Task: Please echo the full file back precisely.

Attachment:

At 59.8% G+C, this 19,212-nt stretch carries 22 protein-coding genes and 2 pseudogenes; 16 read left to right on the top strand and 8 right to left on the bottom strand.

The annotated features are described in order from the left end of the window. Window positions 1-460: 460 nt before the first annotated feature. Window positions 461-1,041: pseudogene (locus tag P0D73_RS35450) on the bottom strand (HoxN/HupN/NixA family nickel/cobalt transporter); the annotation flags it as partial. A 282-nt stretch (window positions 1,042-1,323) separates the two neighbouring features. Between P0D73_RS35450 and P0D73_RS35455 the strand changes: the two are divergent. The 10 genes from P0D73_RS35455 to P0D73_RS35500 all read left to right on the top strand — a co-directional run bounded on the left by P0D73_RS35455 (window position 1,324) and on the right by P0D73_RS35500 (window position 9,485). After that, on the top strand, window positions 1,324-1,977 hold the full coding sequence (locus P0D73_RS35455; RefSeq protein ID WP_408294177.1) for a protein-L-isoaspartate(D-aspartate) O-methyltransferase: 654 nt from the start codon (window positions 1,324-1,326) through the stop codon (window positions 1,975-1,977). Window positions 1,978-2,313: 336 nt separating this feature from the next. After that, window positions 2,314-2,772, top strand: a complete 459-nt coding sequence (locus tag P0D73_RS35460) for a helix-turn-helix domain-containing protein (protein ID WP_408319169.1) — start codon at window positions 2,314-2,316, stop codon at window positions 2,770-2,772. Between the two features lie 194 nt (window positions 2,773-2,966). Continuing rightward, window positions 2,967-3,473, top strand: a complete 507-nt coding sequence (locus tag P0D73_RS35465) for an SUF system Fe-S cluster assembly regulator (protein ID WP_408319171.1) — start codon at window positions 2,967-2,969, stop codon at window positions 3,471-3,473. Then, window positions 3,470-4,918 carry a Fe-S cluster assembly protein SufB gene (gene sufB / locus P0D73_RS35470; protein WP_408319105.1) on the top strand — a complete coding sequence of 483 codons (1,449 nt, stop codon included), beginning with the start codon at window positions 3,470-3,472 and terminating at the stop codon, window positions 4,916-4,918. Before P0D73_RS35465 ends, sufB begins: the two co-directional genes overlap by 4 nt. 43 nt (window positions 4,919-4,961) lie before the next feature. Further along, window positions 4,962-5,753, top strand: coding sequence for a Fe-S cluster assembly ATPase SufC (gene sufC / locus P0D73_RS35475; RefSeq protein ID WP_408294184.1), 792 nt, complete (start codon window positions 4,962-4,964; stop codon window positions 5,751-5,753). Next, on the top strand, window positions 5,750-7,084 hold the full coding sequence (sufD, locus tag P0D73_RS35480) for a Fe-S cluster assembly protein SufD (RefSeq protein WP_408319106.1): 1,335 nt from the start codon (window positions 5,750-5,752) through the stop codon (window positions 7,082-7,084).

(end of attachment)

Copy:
At 59.8% G+C, this 19,212-nt stretch carries 22 protein-coding genes and 2 pseudogenes; 16 read left to right on the top strand and 8 right to left on the bottom strand.

The annotated features are described in order from the left end of the window. Window positions 1-460: 460 nt before the first annotated feature. Window positions 461-1,041: pseudogene (locus tag P0D73_RS35450) on the bottom strand (HoxN/HupN/NixA family nickel/cobalt transporter); the annotation flags it as partial. A 282-nt stretch (window positions 1,042-1,323) separates the two neighbouring features. Between P0D73_RS35450 and P0D73_RS35455 the strand changes: the two are divergent. The 10 genes from P0D73_RS35455 to P0D73_RS35500 all read left to right on the top strand — a co-directional run bounded on the left by P0D73_RS35455 (window position 1,324) and on the right by P0D73_RS35500 (window position 9,485). After that, on the top strand, window positions 1,324-1,977 hold the full coding sequence (locus P0D73_RS35455; RefSeq protein ID WP_408294177.1) for a protein-L-isoaspartate(D-aspartate) O-methyltransferase: 654 nt from the start codon (window positions 1,324-1,326) through the stop codon (window positions 1,975-1,977). Window positions 1,978-2,313: 336 nt separating this feature from the next. After that, window positions 2,314-2,772, top strand: a complete 459-nt coding sequence (locus tag P0D73_RS35460) for a helix-turn-helix domain-containing protein (protein ID WP_408319169.1) — start codon at window positions 2,314-2,316, stop codon at window positions 2,770-2,772. Between the two features lie 194 nt (window positions 2,773-2,966). Continuing rightward, window positions 2,967-3,473, top strand: a complete 507-nt coding sequence (locus tag P0D73_RS35465) for an SUF system Fe-S cluster assembly regulator (protein ID WP_408319171.1) — start codon at window positions 2,967-2,969, stop codon at window positions 3,471-3,473. Then, window positions 3,470-4,918 carry a Fe-S cluster assembly protein SufB gene (gene sufB / locus P0D73_RS35470; protein WP_408319105.1) on the top strand — a complete coding sequence of 483 codons (1,449 nt, stop codon included), beginning with the start codon at window positions 3,470-3,472 and terminating at the stop codon, window positions 4,916-4,918. Before P0D73_RS35465 ends, sufB begins: the two co-directional genes overlap by 4 nt. 43 nt (window positions 4,919-4,961) lie before the next feature. Further along, window positions 4,962-5,753, top strand: coding sequence for a Fe-S cluster assembly ATPase SufC (gene sufC / locus P0D73_RS35475; RefSeq protein ID WP_408294184.1), 792 nt, complete (start codon window positions 4,962-4,964; stop codon window positions 5,751-5,753). Next, on the top strand, window positions 5,750-7,084 hold the full coding sequence (sufD, locus tag P0D73_RS35480) for a Fe-S cluster assembly protein SufD (RefSeq protein WP_408319106.1): 1,335 nt from the start codon (window positions 5,750-5,752) through the stop codon (window positions 7,082-7,084).